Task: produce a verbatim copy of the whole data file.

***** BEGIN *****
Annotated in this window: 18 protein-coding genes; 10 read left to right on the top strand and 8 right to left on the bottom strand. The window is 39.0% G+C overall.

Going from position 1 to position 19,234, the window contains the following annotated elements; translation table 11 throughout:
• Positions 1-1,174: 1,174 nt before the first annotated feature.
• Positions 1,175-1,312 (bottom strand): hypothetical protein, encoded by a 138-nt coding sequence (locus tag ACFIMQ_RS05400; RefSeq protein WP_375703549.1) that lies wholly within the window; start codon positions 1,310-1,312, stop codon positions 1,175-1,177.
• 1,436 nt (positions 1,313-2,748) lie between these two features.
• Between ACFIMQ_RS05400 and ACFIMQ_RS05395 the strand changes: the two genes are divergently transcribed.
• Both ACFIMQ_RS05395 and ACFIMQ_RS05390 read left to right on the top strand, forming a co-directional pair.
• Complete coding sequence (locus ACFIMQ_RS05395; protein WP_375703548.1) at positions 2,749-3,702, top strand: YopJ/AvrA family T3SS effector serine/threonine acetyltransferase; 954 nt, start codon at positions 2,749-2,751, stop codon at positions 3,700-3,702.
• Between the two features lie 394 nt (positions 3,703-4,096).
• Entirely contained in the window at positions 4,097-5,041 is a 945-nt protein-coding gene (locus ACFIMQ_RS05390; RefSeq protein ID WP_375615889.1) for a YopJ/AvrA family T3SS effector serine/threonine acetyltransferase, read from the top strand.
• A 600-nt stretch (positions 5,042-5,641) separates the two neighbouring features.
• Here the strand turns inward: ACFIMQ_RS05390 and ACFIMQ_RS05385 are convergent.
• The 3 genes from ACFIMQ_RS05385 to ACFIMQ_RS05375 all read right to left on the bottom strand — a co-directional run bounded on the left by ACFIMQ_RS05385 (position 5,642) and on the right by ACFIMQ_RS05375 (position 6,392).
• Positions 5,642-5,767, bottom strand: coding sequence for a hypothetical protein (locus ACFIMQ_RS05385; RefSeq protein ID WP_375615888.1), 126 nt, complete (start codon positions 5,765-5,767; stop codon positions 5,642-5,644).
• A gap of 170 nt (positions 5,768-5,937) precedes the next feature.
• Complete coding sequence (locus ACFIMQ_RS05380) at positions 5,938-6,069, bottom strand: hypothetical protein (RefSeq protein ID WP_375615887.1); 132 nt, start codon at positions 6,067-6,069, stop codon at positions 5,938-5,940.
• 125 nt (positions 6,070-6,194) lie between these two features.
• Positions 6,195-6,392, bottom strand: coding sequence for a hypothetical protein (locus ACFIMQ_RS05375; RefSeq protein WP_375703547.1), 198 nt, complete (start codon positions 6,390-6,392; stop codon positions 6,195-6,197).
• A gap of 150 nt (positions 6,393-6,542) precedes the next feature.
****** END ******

Annotated in this window: 18 protein-coding genes; 10 read left to right on the top strand and 8 right to left on the bottom strand. The window is 39.0% G+C overall.

Going from position 1 to position 19,234, the window contains the following annotated elements; translation table 11 throughout:
• Positions 1-1,174: 1,174 nt before the first annotated feature.
• Positions 1,175-1,312 (bottom strand): hypothetical protein, encoded by a 138-nt coding sequence (locus tag ACFIMQ_RS05400; RefSeq protein WP_375703549.1) that lies wholly within the window; start codon positions 1,310-1,312, stop codon positions 1,175-1,177.
• 1,436 nt (positions 1,313-2,748) lie between these two features.
• Between ACFIMQ_RS05400 and ACFIMQ_RS05395 the strand changes: the two genes are divergently transcribed.
• Both ACFIMQ_RS05395 and ACFIMQ_RS05390 read left to right on the top strand, forming a co-directional pair.
• Complete coding sequence (locus ACFIMQ_RS05395; protein WP_375703548.1) at positions 2,749-3,702, top strand: YopJ/AvrA family T3SS effector serine/threonine acetyltransferase; 954 nt, start codon at positions 2,749-2,751, stop codon at positions 3,700-3,702.
• Between the two features lie 394 nt (positions 3,703-4,096).
• Entirely contained in the window at positions 4,097-5,041 is a 945-nt protein-coding gene (locus ACFIMQ_RS05390; RefSeq protein ID WP_375615889.1) for a YopJ/AvrA family T3SS effector serine/threonine acetyltransferase, read from the top strand.
• A 600-nt stretch (positions 5,042-5,641) separates the two neighbouring features.
• Here the strand turns inward: ACFIMQ_RS05390 and ACFIMQ_RS05385 are convergent.
• The 3 genes from ACFIMQ_RS05385 to ACFIMQ_RS05375 all read right to left on the bottom strand — a co-directional run bounded on the left by ACFIMQ_RS05385 (position 5,642) and on the right by ACFIMQ_RS05375 (position 6,392).
• Positions 5,642-5,767, bottom strand: coding sequence for a hypothetical protein (locus ACFIMQ_RS05385; RefSeq protein ID WP_375615888.1), 126 nt, complete (start codon positions 5,765-5,767; stop codon positions 5,642-5,644).
• A gap of 170 nt (positions 5,768-5,937) precedes the next feature.
• Complete coding sequence (locus ACFIMQ_RS05380) at positions 5,938-6,069, bottom strand: hypothetical protein (RefSeq protein ID WP_375615887.1); 132 nt, start codon at positions 6,067-6,069, stop codon at positions 5,938-5,940.
• 125 nt (positions 6,070-6,194) lie between these two features.
• Positions 6,195-6,392, bottom strand: coding sequence for a hypothetical protein (locus ACFIMQ_RS05375; RefSeq protein WP_375703547.1), 198 nt, complete (start codon positions 6,390-6,392; stop codon positions 6,195-6,197).
• A gap of 150 nt (positions 6,393-6,542) precedes the next feature.